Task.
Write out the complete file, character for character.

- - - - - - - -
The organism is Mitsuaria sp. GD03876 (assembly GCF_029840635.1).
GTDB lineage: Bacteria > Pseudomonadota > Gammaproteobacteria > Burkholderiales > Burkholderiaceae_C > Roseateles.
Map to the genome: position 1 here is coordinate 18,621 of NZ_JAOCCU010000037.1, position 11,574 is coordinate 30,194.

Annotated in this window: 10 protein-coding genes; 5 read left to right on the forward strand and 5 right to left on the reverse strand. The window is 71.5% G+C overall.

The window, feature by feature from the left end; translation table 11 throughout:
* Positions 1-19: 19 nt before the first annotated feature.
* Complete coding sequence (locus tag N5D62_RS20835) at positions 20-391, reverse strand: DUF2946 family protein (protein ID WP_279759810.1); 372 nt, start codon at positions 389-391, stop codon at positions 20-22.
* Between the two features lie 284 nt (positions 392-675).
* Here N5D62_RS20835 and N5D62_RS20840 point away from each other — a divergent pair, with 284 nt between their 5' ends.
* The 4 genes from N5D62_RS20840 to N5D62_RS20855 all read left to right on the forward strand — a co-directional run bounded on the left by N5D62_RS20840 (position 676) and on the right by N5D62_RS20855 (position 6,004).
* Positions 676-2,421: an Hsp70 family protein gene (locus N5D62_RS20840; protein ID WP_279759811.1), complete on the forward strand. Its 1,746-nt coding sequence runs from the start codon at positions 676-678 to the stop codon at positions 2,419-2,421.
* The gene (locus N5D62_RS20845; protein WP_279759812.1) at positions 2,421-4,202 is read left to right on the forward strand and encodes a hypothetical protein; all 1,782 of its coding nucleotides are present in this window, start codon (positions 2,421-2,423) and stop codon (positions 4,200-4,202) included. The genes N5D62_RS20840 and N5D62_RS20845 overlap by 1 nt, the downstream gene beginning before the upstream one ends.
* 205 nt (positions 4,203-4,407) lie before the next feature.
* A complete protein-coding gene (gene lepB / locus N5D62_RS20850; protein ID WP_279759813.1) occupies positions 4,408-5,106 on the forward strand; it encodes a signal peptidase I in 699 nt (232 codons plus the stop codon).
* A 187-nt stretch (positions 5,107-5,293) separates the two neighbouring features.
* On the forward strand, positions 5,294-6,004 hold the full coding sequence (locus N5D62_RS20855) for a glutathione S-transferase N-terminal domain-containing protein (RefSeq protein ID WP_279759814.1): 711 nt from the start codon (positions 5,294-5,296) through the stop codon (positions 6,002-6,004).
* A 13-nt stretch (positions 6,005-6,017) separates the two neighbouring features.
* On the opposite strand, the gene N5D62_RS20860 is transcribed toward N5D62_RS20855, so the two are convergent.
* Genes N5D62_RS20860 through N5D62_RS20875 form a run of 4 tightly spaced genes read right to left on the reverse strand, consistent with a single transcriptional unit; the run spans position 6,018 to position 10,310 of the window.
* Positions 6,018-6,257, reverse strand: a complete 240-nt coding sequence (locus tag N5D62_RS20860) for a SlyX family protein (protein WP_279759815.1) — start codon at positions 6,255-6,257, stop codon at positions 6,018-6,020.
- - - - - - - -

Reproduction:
The organism is Mitsuaria sp. GD03876 (assembly GCF_029840635.1).
GTDB lineage: Bacteria > Pseudomonadota > Gammaproteobacteria > Burkholderiales > Burkholderiaceae_C > Roseateles.
Map to the genome: position 1 here is coordinate 18,621 of NZ_JAOCCU010000037.1, position 11,574 is coordinate 30,194.

Annotated in this window: 10 protein-coding genes; 5 read left to right on the forward strand and 5 right to left on the reverse strand. The window is 71.5% G+C overall.

The window, feature by feature from the left end; translation table 11 throughout:
* Positions 1-19: 19 nt before the first annotated feature.
* Complete coding sequence (locus tag N5D62_RS20835) at positions 20-391, reverse strand: DUF2946 family protein (protein ID WP_279759810.1); 372 nt, start codon at positions 389-391, stop codon at positions 20-22.
* Between the two features lie 284 nt (positions 392-675).
* Here N5D62_RS20835 and N5D62_RS20840 point away from each other — a divergent pair, with 284 nt between their 5' ends.
* The 4 genes from N5D62_RS20840 to N5D62_RS20855 all read left to right on the forward strand — a co-directional run bounded on the left by N5D62_RS20840 (position 676) and on the right by N5D62_RS20855 (position 6,004).
* Positions 676-2,421: an Hsp70 family protein gene (locus N5D62_RS20840; protein ID WP_279759811.1), complete on the forward strand. Its 1,746-nt coding sequence runs from the start codon at positions 676-678 to the stop codon at positions 2,419-2,421.
* The gene (locus N5D62_RS20845; protein WP_279759812.1) at positions 2,421-4,202 is read left to right on the forward strand and encodes a hypothetical protein; all 1,782 of its coding nucleotides are present in this window, start codon (positions 2,421-2,423) and stop codon (positions 4,200-4,202) included. The genes N5D62_RS20840 and N5D62_RS20845 overlap by 1 nt, the downstream gene beginning before the upstream one ends.
* 205 nt (positions 4,203-4,407) lie before the next feature.
* A complete protein-coding gene (gene lepB / locus N5D62_RS20850; protein ID WP_279759813.1) occupies positions 4,408-5,106 on the forward strand; it encodes a signal peptidase I in 699 nt (232 codons plus the stop codon).
* A 187-nt stretch (positions 5,107-5,293) separates the two neighbouring features.
* On the forward strand, positions 5,294-6,004 hold the full coding sequence (locus N5D62_RS20855) for a glutathione S-transferase N-terminal domain-containing protein (RefSeq protein ID WP_279759814.1): 711 nt from the start codon (positions 5,294-5,296) through the stop codon (positions 6,002-6,004).
* A 13-nt stretch (positions 6,005-6,017) separates the two neighbouring features.
* On the opposite strand, the gene N5D62_RS20860 is transcribed toward N5D62_RS20855, so the two are convergent.
* Genes N5D62_RS20860 through N5D62_RS20875 form a run of 4 tightly spaced genes read right to left on the reverse strand, consistent with a single transcriptional unit; the run spans position 6,018 to position 10,310 of the window.
* Positions 6,018-6,257, reverse strand: a complete 240-nt coding sequence (locus tag N5D62_RS20860) for a SlyX family protein (protein WP_279759815.1) — start codon at positions 6,255-6,257, stop codon at positions 6,018-6,020.